We’re very excited to announce the general availability of vSphere 7 today! It caps off a massive across-the-board effort by the many engineering teams within VMware. We have built a ton of new capabilities into vSphere 7, including drastically improved lifecycle management, many new security features, and broader application focus and support. But of course, the biggest new capability is the integration of Kubernetes into vSphere.
Many customers have asked – how can I get vSphere with Kubernetes? Is it built-in? Is anything else required to enable it to run?
As discussed previously, Kubernetes is indeed built deeply into the very core of both ESXi and vCenter. As we were building Kubernetes in, it was clear that Kubernetes required a very flexible and dynamic networking layer that could connect both containers (inside pods) and traditional VMs. In order to best address this need, we made the decision to use NSX. NSX provides a robust set of L4-7 software-defined networking capabilities designed exactly for this use case.
Given that multiple components were now needed (ESXi, vCenter, NSX), orchestration was necessary to coordinate lifecycle and health management. SDDC Manager was the perfect fit. As it turns out, vSphere + NSX + SDDC Manager = VMware Cloud Foundation (VCF). And we’ve made the integration with Kubernetes work seamlessly with our recently announced VCF 4.
So VCF 4 is what you need to get vSphere with Kubernetes.
VCF 4 is the quickest and easiest path to a SDDC (Kubernetes-enabled or not!). First off, it handles all the basic orchestration and lifecycle management of both our software bits and Kubernetes, dramatically reducing the complexity of operating a SDDC environment. But it does so much more to simplify the use of Kubernetes:
- Fastest way to get Kubernetes in your datacenter: from creation of workload domains with compute, storage, network to enabling Kubernetes on clusters, it takes less than a couple of hours.
- Automated deployment of NSX-T edges to create logical networks for Kubernetes namespaces and to configure egress and ingress.
- Out-of-box integration with storage (Container Storage Interface) and network (Container Network interfaces) to perform operations like persistent volumes and egress/ingress/namespace tenancy.
- Scale Kubernetes infrastructure by simply adding or removing vSphere nodes.
- Enterprise-grade certificate, password, license, and SSO management.
- And above all: no specialized knowledge of Kubernetes or containers required for IT Admins to stand it all up!
Second, you have a lot of optionality in terms of which our of products you consume (see the full product matrix). The most minimal version of VCF is the Standard edition without vSAN. It will get you vSphere, NSX, and SDDC Manager, along with vRealize Log Insight for log management, and will use the storage you connect it up to.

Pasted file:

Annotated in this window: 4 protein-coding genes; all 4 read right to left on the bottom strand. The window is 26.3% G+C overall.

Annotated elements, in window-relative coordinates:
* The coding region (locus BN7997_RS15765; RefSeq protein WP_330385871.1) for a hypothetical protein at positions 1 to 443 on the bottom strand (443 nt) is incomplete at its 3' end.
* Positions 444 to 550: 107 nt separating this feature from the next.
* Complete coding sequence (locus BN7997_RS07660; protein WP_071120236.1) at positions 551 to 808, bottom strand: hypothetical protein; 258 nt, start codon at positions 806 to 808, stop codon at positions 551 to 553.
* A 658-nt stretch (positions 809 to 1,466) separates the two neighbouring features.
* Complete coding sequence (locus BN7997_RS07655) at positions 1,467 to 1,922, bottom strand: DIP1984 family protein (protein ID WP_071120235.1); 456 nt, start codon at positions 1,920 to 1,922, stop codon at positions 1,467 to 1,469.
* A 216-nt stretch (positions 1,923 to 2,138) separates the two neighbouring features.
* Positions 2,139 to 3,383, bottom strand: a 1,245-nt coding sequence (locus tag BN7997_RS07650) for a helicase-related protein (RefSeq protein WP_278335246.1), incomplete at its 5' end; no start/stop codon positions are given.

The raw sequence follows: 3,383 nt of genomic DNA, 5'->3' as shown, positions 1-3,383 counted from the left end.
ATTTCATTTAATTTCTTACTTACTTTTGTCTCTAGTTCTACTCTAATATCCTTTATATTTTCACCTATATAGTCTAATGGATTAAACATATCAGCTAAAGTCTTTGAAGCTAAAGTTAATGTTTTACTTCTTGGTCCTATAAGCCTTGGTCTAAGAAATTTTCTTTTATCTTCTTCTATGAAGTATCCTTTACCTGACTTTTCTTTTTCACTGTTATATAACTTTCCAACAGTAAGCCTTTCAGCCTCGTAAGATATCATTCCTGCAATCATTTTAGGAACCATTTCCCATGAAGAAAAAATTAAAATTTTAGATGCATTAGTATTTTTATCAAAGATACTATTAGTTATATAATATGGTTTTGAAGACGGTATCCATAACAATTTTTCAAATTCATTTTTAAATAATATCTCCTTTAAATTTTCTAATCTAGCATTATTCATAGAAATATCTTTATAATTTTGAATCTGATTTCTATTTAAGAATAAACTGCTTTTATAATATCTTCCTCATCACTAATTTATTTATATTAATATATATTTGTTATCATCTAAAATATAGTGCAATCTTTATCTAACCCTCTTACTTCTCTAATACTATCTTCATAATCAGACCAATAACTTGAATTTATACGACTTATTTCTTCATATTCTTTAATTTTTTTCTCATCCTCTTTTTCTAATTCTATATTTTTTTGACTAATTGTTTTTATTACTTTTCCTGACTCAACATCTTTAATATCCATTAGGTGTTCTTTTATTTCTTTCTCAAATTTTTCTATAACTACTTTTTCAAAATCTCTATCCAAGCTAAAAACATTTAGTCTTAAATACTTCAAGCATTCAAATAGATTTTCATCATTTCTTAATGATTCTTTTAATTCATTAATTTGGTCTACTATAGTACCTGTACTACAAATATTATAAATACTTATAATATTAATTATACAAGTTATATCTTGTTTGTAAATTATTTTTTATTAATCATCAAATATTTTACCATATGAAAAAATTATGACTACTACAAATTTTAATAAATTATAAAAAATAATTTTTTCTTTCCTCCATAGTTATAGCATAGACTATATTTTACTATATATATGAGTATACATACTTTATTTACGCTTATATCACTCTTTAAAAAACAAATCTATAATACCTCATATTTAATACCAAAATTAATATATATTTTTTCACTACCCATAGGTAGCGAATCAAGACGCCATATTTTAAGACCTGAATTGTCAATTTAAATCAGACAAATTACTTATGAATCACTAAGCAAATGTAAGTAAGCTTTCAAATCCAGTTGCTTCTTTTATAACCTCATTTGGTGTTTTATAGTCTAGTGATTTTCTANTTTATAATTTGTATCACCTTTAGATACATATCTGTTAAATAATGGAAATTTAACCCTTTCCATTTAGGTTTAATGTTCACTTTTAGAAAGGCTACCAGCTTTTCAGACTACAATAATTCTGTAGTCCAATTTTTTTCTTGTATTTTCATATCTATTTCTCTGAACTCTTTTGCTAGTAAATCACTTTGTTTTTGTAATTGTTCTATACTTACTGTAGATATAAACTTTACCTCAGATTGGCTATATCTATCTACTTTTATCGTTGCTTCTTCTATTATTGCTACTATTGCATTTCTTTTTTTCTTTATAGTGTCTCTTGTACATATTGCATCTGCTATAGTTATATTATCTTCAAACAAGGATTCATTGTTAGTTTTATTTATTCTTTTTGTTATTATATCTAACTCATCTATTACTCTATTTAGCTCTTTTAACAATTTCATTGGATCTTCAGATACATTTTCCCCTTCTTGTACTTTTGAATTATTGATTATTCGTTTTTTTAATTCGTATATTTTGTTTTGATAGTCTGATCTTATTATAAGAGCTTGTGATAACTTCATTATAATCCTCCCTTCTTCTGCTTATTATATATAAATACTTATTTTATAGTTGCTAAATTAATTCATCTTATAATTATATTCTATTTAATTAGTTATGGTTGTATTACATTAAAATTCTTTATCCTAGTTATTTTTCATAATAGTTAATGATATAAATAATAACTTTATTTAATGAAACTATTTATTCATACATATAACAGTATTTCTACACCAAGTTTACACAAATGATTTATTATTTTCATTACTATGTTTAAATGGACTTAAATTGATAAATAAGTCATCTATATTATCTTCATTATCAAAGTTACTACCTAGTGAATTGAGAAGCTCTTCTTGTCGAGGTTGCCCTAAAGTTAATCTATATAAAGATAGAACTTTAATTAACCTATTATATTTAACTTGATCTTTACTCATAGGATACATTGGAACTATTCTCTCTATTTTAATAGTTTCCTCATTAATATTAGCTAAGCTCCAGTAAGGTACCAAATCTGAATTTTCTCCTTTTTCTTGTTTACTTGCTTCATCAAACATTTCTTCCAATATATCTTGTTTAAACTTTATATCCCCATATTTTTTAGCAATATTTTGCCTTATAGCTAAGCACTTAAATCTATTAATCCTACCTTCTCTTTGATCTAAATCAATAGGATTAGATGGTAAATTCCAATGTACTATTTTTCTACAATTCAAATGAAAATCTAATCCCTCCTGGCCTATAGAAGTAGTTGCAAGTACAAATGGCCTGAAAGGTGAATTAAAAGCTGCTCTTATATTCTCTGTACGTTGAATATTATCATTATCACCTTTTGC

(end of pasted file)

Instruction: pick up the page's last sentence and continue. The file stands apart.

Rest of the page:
While vSAN isn’t required for vSphere with Kubernetes or VCF workload domains, it is the default storage offering for VCF (and indeed is required for the management domain). vSphere with Kubernetes was absolutely designed to run best in vSAN environments and to take advantage of its capabilities. For instance, vSAN offers the best support for storage policies for Kubernetes workloads. So, we recommend vSAN for your VCF workload domains!
VCF Advanced and Enterprise bring a ton of extra functionality over VCF Standard. With VCF Advanced, vRealize Automation 8.1 can orchestrate Kubernetes namespaces in the vSphere Supervisor Cluster, enabling you to automate governance and create end-to-end, policy-driven, self-service consumption and development pipelines for your developers’ Kubernetes experience. vRealize Operations 8.1, along with vRealize Log Insight 8.1, helps operationalize vSphere with Kubernetes by enabling you to monitor the health, performance, and capacity of constructs such as Namespaces, Tanzu Kubernetes clusters, and vSphere Pods. With VCF Enterprise, the advanced storage features of vSAN deliver powerful security and availability to all your applications, Kubernetes- and VM-based.
As you can see, VCF is a powerful and flexible vehicle for delivering SDDCs, including Kubernetes-enabled ones. It will not only help you to embrace Kubernetes but also get you moving on your infrastructure and cloud transformations. VCF allows you to start off small, with just the SDDC components you need, at a surprisingly low price point, and grow your way into a fully virtualized infrastructure.
Finally, I just wanted to give a big shout-out to all the engineers who spent the last many months pouring their heart and souls into vSphere 7 and VCF 4. They were both massive efforts driving a huge amount of innovation. Thank you!
Now it’s time for you to reap the benefits of all their work!!
- vSphere with Kubernetes 101 Whitepaper
- Follow the vSphere blogs for more on vSphere with Kubernetes
- Follow the VCF blogs for more on more on how VCF is the easiest path to Kubernetes
- 3 Things You Should Know About VMware Cloud Foundation
- Tech Field Day 21: VMware Cloud Foundation 4: Accelerate Kubernetes Infrastructure Deployment
- Tech Field Day 21: VMware Cloud Foundation 4: Integrated Cloud Native Storage with vSAN 7
We are excited about vSphere 7 and what it means for our customers and the future. Watch the vSphere 7 Launch Event replay, an event designed for vSphere Admins, hosted by theCUBE. We will continue posting new technical and product information about vSphere 7 and vSphere with Kubernetes Monday through Thursdays into May 2020. Join us by following the blog directly using the RSS feed, on Facebook, and on Twitter. Thank you, and please stay safe.